|Publication number||US20030123722 A1|
|Application number||US 10/032,488|
|Publication date||Jul 3, 2003|
|Filing date||Jan 2, 2002|
|Priority date||Jan 2, 2002|
|Also published as||US7024055|
|Publication number||032488, 10032488, US 2003/0123722 A1, US 2003/123722 A1, US 20030123722 A1, US 20030123722A1, US 2003123722 A1, US 2003123722A1, US-A1-20030123722, US-A1-2003123722, US2003/0123722A1, US2003/123722A1, US20030123722 A1, US20030123722A1, US2003123722 A1, US2003123722A1|
|Original Assignee||Todd Newman|
|Export Citation||BiBTeX, EndNote, RefMan|
|Patent Citations (5), Referenced by (9), Classifications (9), Legal Events (5)|
|External Links: USPTO, USPTO Assignment, Espacenet|
 1. Field of the Invention
 The present invention relates to storage formats for image data and in particular, to storage formats that allow efficient representation of images with extended color gamuts, while maintaining compatibility with legacy hardware and software that have limited color gamuts.
 2. Description of the Related Art
 The gamut of an imaging system refers to the range of colors that can be produced or represented by that system. Many imaging devices, such as cameras and printers, can capture and/or produce colors that are outside the gamut of a standard cathode ray tube (“CRT”), which stores data in an RGB color space with 8 color bits for each of a red, green and blue channel. The mismatch between the RGB color gamut and the color gamuts of other output devices and image sources represents a serious limitation on the usefulness of the RGB color space. Nevertheless, for many applications it is convenient to store, display and manipulate a digital image in a particular storage color space that is well-suited for the work flow associated with that application. Additionally, many software applications that are available to manipulate images on a computer are designed to work with images in an RGB color space.
 Because there will generally be colors in an extended color gamut digital image that can not be represented in an RGB color space, use of this color space will come at the expense of applications that can utilize the extended color gamut information that may have existed in an input image. Yet 8 bit per channel RGB images have long been a de facto standard. With the introduction of IEC's sRGB standard, they have become a de jure standard as well.
 To overcome this problem, proposals have been made for creating an RGB color space with extended gamut. Most of these proposals require the use of more than 8 bits per color channel. For example, the IIIA's esRGB proposal uses the same three primaries and maintains compatibility with sRGB within the 8 bit range, but then extends the gamut by allowing code values less than zero and greater than one. Other proposals, like Kodak's RIMM and ROMM RGB, move the three primaries farther from white point. Kodak's proposal supports 8, 10, and 12 bits per color channel. The 8 bit encoding is not compatible with sRGB, and achieves a wider gamut at the cost of noticeable quantization levels within the image. The IEC'S scRGB requires 16 bits per color channel and uses a linear luminance encoding rather than a linear brightness encoding.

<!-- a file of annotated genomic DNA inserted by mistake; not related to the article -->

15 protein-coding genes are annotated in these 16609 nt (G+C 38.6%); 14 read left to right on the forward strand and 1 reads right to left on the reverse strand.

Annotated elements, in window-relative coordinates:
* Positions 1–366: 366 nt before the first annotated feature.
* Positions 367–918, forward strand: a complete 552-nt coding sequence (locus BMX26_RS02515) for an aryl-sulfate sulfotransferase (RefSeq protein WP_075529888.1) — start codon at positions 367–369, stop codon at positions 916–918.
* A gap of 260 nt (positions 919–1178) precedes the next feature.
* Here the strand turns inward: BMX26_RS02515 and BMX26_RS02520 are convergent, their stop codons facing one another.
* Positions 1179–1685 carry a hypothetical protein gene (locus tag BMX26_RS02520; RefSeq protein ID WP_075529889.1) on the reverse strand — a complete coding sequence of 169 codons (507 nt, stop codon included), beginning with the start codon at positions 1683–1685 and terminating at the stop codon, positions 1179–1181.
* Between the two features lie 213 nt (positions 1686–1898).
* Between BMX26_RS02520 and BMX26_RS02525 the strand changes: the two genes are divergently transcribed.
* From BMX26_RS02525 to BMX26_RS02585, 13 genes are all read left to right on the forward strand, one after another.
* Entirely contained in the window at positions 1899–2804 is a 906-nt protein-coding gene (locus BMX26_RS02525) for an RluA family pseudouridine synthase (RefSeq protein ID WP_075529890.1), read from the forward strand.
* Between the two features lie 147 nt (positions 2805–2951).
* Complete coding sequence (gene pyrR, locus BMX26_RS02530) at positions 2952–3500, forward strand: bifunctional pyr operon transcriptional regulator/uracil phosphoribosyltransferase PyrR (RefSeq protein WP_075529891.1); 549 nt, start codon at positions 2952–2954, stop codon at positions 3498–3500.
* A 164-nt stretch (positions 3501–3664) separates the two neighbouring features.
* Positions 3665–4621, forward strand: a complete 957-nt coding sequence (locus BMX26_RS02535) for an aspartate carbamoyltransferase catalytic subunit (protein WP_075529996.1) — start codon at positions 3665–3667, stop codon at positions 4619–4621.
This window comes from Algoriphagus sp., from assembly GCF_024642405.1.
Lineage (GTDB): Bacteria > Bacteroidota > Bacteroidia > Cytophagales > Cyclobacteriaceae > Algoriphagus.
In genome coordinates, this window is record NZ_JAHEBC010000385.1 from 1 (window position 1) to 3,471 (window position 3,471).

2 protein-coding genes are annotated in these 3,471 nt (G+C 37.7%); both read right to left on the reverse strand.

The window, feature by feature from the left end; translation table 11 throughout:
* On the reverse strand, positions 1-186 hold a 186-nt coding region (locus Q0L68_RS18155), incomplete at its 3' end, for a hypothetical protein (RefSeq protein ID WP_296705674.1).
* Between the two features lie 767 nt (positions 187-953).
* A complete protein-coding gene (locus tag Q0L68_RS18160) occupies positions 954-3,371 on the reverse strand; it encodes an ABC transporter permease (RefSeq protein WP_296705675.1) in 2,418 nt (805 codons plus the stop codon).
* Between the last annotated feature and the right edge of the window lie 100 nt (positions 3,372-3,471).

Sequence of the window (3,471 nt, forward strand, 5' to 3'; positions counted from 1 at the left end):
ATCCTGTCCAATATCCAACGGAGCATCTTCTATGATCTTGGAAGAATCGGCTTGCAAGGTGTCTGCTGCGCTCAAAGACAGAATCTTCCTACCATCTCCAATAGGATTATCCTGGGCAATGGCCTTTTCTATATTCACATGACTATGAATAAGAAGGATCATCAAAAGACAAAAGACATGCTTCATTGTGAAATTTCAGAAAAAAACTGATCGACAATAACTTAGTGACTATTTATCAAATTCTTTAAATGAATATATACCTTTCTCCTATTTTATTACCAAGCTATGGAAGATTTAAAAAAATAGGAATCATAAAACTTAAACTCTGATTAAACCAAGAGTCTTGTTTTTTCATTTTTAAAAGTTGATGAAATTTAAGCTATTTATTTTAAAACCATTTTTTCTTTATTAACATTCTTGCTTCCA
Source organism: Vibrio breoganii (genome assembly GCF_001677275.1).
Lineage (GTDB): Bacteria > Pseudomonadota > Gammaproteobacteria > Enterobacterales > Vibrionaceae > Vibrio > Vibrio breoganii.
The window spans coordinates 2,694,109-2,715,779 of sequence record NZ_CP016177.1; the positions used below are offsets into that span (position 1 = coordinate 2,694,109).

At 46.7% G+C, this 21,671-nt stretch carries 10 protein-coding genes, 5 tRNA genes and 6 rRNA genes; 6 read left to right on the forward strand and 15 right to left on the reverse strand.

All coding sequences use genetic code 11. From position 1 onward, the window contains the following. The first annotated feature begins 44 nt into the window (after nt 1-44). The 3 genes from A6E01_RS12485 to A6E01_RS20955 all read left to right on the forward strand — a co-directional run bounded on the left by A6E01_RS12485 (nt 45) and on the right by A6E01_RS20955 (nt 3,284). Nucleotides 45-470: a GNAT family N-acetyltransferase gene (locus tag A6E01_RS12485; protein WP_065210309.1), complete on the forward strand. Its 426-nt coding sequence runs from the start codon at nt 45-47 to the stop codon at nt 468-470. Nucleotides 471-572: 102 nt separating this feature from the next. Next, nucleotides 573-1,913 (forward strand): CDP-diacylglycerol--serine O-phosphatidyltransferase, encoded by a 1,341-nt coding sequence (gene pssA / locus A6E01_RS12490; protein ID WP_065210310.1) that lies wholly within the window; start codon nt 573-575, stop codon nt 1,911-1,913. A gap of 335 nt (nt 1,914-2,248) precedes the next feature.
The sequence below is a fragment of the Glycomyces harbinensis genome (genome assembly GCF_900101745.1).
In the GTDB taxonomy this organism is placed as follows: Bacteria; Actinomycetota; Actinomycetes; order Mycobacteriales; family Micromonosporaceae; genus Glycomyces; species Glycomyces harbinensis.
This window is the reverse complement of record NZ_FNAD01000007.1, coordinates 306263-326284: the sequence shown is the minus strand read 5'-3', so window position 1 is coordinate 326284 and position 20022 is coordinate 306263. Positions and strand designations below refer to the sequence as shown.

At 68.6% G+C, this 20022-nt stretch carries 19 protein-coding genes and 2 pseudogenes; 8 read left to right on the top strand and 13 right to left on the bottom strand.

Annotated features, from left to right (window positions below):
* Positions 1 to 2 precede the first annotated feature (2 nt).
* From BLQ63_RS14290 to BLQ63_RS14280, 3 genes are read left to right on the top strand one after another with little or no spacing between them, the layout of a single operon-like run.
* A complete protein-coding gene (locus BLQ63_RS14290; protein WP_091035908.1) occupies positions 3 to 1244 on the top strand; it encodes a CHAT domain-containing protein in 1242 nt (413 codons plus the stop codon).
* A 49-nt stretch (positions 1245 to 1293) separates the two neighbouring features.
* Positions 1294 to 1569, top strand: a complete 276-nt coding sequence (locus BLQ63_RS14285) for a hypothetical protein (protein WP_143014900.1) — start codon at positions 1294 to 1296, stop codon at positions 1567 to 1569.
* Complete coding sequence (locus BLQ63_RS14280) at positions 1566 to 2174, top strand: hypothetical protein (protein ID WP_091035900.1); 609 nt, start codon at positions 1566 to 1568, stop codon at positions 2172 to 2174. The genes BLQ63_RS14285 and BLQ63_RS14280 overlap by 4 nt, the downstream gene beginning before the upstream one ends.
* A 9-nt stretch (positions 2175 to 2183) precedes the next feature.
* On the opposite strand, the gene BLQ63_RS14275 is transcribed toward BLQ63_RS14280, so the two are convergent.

The problem with these proposals is that images encoded using them cannot be displayed properly on legacy equipment. Images that use more than 8 bits per channel will be completely unrecognizable. Images encoded using a signed representation will be almost as bad. Values in the images near zero will appear at mid-level brightness; negative values will shift their relationship to the device primaries; that is, those that were farther from device white than the device primaries will suddenly become closer to device white. Therefore these proposals fail to develop an image representation that allows representation of colors that are outside a CRT monitor gamut, but are still compatible with legacy hardware and software.
 More recently, patents assigned to Kodak, such as U.S. Pat. No. 6,283,313 to McCarthy et al entitled “Using a Set of Residual Images to Represent an Extended Color Gamut Digital Image”, describe a method for representing a digital image having color values with an extended color gamut by adjusting the color values of an extended gamut image to form a limited color gamut digital image and determining a set of residual images to represent the difference between the extended color gamut digital image and the limited color gamut digital image. The residual images and the limited color gamut digital image can then be used to form a reconstructed extended color gamut digital image.
 These methods suffer from lack of accuracy in that the calculated residual image is subject to round off errors in performing subtractions. They are also inefficient due to the large storage space that is required for storage of both the limited color gamut digital image and the residual image.
 It is an object of the present invention to provide an efficient and accurate image representation method that allows for representation of an image with an extended color gamut, while remaining compatible with limited gamut hardware and software.